New Balance is getting some notable local support for its efforts to grow U.S. footwear manufacturing.
Just days after New Balance took the Department of Defense to task for backing out of an agreement to supply athletic shoes to the military, two New England politicians are making a push on behalf of U.S. footwear producers.
The Stepping Up for American Workers and Troops Act was introduced in Congress on Wednesday by Rep. Niki Tsongas of Massachusetts and co-sponsored by Rep. Bruce Poliquin of Maine. The legislation would require the defense department to purchase U.S.-made training shoes for new recruits. Previously, athletic shoes had been an exception to a 1941 law called the Berry Amendment, which required the military to purchase U.S. produced and sourced goods.
For several years, U.S. athletic shoe makers have pushed to get training shoes included in the Berry Amendment, and in 2014, the Department of Defense agreed to fold U.S.-made training shoes into their requirements. Up until now, however, the military has still offered a stipend to recruits to buy any athletic shoe they want.
“This legislation is really about holding the defense department to what it’s already committed to do,” Rep. Tsongas told Footwear News. “New Balance brought to our attention that it was possible to produce a training shoe that was Berry-compliant. But as we’ve pursued this issue, there are other shoe manufactures in other places as well and also saw this as an issue.”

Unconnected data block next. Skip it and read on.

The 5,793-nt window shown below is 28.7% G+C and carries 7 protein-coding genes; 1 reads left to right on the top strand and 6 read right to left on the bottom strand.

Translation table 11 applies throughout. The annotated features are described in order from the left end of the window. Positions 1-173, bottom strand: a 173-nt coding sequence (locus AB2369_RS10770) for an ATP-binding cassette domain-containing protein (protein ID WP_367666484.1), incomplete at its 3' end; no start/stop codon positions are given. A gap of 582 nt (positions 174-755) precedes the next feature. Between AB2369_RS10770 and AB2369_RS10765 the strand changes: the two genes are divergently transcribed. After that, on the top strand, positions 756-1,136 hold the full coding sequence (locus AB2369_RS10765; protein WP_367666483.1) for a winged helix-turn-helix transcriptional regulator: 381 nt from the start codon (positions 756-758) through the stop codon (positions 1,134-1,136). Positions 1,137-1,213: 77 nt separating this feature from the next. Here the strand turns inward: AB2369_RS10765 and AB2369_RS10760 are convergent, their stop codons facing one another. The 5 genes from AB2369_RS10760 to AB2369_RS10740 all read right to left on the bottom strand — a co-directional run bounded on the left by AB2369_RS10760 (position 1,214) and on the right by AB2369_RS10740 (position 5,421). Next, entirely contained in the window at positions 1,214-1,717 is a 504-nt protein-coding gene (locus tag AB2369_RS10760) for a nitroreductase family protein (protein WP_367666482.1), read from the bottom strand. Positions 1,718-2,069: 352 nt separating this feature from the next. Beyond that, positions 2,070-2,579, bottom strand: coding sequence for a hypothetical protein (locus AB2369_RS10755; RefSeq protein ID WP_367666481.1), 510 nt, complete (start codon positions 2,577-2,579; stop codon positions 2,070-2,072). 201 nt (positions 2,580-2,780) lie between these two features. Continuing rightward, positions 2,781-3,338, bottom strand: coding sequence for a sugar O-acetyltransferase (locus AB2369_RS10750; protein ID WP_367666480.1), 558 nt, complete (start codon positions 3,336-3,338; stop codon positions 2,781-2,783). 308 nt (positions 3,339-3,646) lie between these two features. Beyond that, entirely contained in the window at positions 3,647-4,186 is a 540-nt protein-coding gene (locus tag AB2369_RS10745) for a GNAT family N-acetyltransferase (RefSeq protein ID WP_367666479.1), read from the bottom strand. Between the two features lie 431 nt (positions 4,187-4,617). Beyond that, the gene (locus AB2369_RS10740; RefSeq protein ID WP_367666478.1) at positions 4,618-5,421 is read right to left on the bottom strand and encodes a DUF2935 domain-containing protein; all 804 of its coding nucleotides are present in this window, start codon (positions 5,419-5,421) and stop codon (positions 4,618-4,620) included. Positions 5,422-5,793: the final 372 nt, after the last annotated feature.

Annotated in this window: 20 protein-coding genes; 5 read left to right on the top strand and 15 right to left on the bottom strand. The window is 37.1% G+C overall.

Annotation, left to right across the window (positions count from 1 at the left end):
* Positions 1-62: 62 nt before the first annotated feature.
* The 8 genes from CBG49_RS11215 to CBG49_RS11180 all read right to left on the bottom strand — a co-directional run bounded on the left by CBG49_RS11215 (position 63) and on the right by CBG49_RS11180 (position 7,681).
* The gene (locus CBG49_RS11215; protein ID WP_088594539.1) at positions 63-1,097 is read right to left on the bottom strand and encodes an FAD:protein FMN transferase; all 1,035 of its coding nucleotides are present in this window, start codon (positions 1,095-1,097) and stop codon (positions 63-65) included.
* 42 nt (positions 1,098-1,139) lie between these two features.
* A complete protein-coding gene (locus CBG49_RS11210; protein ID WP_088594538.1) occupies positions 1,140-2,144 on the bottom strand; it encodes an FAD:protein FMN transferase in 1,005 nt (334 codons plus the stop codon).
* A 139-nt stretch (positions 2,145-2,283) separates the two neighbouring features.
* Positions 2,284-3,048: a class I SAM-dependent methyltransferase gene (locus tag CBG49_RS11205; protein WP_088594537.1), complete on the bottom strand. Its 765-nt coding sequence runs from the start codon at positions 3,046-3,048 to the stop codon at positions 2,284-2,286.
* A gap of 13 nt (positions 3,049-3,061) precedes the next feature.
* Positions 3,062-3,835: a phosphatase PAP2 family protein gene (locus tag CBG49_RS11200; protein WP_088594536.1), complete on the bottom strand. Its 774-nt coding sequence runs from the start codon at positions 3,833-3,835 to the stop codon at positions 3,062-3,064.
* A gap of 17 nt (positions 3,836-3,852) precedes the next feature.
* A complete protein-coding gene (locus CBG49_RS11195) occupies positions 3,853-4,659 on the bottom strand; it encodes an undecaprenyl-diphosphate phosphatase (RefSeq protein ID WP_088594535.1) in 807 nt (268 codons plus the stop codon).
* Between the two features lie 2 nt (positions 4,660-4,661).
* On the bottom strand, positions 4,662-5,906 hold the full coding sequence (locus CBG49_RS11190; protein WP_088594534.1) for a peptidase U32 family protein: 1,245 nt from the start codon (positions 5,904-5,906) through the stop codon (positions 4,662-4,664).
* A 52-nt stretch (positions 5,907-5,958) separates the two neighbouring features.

Tsongas said that she’d explored legislation before, but when the defense department volunteered to make the switch in 2014, they stepped back. In light of the fact the military had yet to take action, she said they decided to present a bill.
“I respect [New Balance] and their commitment to manufacturing in the United States, but the reality is that in order for this to happen, there has to be more than one company who can compete for this,” said Tsongas. She said she’s seen 12 companies express interest in producing Berry compliant shoes for the military.
New Balance has footwear factories in both Tsongas and Poliquin’s districts.
The news follows an announcement by New Balance on Tuesday saying it was coming out against the Trans-Pacific Partnership, arguing the deal would hurt its U.S. production facilities. The athletic company said it hoped that a deal with the military would help bolster some of its business against a wave of lower-taxed, imported sneakers from Vietnam.
The American Apparel and Footwear Association president and CEO Rick Helfenbein reiterated this week that the Berry Amendment was “vital to the survival of the U.S. textile, apparel and footwear manufacturing industry. Failure to fully implement and enforce the Berry Amendment on a timely basis erodes the ability of U.S. government contractors to create and sustain U.S. manufacturing jobs that are key to the growth of our economy.”
Even if the Berry Amendment gets extended to athletic footwear, and if New Balance were to receive a contract from the Department of Defense, company executives said they would not support TPP.
“We hope the DOD will at least show a good-faith effort in following the Berry law,” said Matt LeBretton, VP of public affairs at New Balance. “We’re going to continue to work against TPP. We didn’t like it from the get-go, and we’re not taking any further action on the false hope of promise. It’s a big moment for a company like us to do what we’ve done, and we’re not going to walk it back because the Pentagon decides to follow the law.”
The bill has been referred to the House Committee on Armed Services.